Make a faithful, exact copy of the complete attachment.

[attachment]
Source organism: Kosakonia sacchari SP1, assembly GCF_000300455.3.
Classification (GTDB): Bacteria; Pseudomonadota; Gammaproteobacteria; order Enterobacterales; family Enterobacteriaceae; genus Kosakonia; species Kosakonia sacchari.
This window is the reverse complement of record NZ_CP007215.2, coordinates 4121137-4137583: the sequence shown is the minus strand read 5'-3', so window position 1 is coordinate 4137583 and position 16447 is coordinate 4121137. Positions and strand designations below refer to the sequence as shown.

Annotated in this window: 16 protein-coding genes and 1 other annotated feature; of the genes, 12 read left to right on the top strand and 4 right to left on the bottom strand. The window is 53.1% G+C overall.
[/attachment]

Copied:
Source organism: Kosakonia sacchari SP1, assembly GCF_000300455.3.
Classification (GTDB): Bacteria; Pseudomonadota; Gammaproteobacteria; order Enterobacterales; family Enterobacteriaceae; genus Kosakonia; species Kosakonia sacchari.
This window is the reverse complement of record NZ_CP007215.2, coordinates 4121137-4137583: the sequence shown is the minus strand read 5'-3', so window position 1 is coordinate 4137583 and position 16447 is coordinate 4121137. Positions and strand designations below refer to the sequence as shown.

Annotated in this window: 16 protein-coding genes and 1 other annotated feature; of the genes, 12 read left to right on the top strand and 4 right to left on the bottom strand. The window is 53.1% G+C overall.